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Phenotypic Resistance to Antibiotics

Centro Nacional de Biotecnología, CSIC, Darwin 3, 28049-Madrid, Spain
Author to whom correspondence should be addressed.
Antibiotics 2013, 2(2), 237-255;
Received: 4 February 2013 / Revised: 22 March 2013 / Accepted: 9 April 2013 / Published: 18 April 2013
(This article belongs to the Special Issue Antibiotic Resistance)


The development of antibiotic resistance is usually associated with genetic changes, either to the acquisition of resistance genes, or to mutations in elements relevant for the activity of the antibiotic. However, in some situations resistance can be achieved without any genetic alteration; this is called phenotypic resistance. Non-inherited resistance is associated to specific processes such as growth in biofilms, a stationary growth phase or persistence. These situations might occur during infection but they are not usually considered in classical susceptibility tests at the clinical microbiology laboratories. Recent work has also shown that the susceptibility to antibiotics is highly dependent on the bacterial metabolism and that global metabolic regulators can modulate this phenotype. This modulation includes situations in which bacteria can be more resistant or more susceptible to antibiotics. Understanding these processes will thus help in establishing novel therapeutic approaches based on the actual susceptibility shown by bacteria during infection, which might differ from that determined in the laboratory. In this review, we discuss different examples of phenotypic resistance and the mechanisms that regulate the crosstalk between bacterial metabolism and the susceptibility to antibiotics. Finally, information on strategies currently under development for diminishing the phenotypic resistance to antibiotics of bacterial pathogens is presented.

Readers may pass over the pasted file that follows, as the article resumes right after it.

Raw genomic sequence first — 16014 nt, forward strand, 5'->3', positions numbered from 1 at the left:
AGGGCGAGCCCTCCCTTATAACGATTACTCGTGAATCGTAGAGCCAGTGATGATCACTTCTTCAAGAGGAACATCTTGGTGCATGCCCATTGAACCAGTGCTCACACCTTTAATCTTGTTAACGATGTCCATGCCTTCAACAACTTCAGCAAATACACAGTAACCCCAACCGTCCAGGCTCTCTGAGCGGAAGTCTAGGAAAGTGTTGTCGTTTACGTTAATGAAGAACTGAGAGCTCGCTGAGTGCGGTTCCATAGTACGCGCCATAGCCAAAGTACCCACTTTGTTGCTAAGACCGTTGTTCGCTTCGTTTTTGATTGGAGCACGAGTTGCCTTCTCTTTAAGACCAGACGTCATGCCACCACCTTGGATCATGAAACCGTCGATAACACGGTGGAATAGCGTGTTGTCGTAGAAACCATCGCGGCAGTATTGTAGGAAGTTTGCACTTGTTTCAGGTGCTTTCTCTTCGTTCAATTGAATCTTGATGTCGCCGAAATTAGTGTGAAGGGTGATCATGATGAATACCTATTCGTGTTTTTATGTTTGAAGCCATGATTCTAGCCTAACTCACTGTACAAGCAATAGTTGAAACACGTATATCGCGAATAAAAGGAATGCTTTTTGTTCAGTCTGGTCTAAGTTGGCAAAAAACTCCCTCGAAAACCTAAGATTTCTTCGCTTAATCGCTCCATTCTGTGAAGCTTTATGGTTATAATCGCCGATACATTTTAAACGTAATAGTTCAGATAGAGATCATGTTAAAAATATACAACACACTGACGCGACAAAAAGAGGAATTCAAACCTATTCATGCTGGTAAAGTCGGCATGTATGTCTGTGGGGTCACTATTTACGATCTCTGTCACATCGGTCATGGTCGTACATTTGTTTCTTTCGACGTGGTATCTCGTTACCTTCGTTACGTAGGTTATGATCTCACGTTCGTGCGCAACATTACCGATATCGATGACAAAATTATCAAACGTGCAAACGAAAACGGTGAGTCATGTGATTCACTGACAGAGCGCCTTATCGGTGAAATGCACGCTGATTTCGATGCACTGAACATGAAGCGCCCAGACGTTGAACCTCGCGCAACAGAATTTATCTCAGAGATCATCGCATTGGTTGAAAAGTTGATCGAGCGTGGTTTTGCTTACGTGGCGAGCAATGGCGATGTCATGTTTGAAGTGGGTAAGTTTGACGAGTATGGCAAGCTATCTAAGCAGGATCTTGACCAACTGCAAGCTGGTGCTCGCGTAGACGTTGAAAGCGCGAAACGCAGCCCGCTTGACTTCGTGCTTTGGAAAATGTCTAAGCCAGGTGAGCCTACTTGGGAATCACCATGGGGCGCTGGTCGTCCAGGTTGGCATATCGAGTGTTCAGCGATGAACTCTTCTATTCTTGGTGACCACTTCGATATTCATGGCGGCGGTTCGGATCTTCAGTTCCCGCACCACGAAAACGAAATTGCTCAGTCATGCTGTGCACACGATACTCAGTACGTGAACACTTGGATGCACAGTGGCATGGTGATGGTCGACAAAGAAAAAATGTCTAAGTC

1. Introduction

Most studies on the development of antibiotic resistance deal with inheritable resistance. Under this view, the acquisition of a resistance phenotype requires a genetic change; either mutations (including point mutations, deletions and insertions), or the acquisition by horizontal gene transfer of antibiotic resistance genes [1,2,3,4,5]. However, other situations in which bacteria become transiently resistant to antibiotics, in the absence of a genetic change, have been also described [6]. Among them, the most studied are drug indifference, the growth in biofilms, and the phenomenon of persistence. However, there are other situations wherein bacteria present changes in their susceptibility to antibiotics depending on their metabolic state. Whilst this phenotype of resistance to antibiotics has been in occasions attributed to a situation of growth arrest that precludes the activity of some bactericidal antibiotics as beta-lactams, a growing number of evidences indicates that the link between the metabolic state of bacterial populations and their phenotype of susceptibility to antibiotics is far more complex. Although increased resistance can also be achieved because of the induction of specific resistance mechanisms (for instance induction of chromosomally-encoded β-lactamases by β-lactams [7]), this topic is not usually considered as phenotypic resistance and will not be discussed in the article.